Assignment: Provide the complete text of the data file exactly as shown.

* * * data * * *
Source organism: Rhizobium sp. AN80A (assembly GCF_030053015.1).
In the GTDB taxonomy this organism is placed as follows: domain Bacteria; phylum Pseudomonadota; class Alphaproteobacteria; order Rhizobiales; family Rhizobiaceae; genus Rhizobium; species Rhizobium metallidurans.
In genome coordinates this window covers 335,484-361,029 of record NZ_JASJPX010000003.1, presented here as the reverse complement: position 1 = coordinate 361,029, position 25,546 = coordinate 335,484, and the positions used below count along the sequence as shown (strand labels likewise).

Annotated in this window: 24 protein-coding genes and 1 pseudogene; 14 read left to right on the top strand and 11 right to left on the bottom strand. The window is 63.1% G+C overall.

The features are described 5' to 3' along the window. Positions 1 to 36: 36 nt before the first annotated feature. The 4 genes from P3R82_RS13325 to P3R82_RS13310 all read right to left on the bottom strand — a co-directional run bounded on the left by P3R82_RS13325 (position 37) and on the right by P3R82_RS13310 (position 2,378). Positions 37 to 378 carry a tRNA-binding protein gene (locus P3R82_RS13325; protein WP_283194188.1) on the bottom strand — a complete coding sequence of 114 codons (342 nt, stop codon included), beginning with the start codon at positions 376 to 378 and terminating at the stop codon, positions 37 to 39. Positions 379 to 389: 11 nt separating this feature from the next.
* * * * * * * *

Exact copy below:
Source organism: Rhizobium sp. AN80A (assembly GCF_030053015.1).
In the GTDB taxonomy this organism is placed as follows: domain Bacteria; phylum Pseudomonadota; class Alphaproteobacteria; order Rhizobiales; family Rhizobiaceae; genus Rhizobium; species Rhizobium metallidurans.
In genome coordinates this window covers 335,484-361,029 of record NZ_JASJPX010000003.1, presented here as the reverse complement: position 1 = coordinate 361,029, position 25,546 = coordinate 335,484, and the positions used below count along the sequence as shown (strand labels likewise).

Annotated in this window: 24 protein-coding genes and 1 pseudogene; 14 read left to right on the top strand and 11 right to left on the bottom strand. The window is 63.1% G+C overall.

The features are described 5' to 3' along the window. Positions 1 to 36: 36 nt before the first annotated feature. The 4 genes from P3R82_RS13325 to P3R82_RS13310 all read right to left on the bottom strand — a co-directional run bounded on the left by P3R82_RS13325 (position 37) and on the right by P3R82_RS13310 (position 2,378). Positions 37 to 378 carry a tRNA-binding protein gene (locus P3R82_RS13325; protein WP_283194188.1) on the bottom strand — a complete coding sequence of 114 codons (342 nt, stop codon included), beginning with the start codon at positions 376 to 378 and terminating at the stop codon, positions 37 to 39. Positions 379 to 389: 11 nt separating this feature from the next.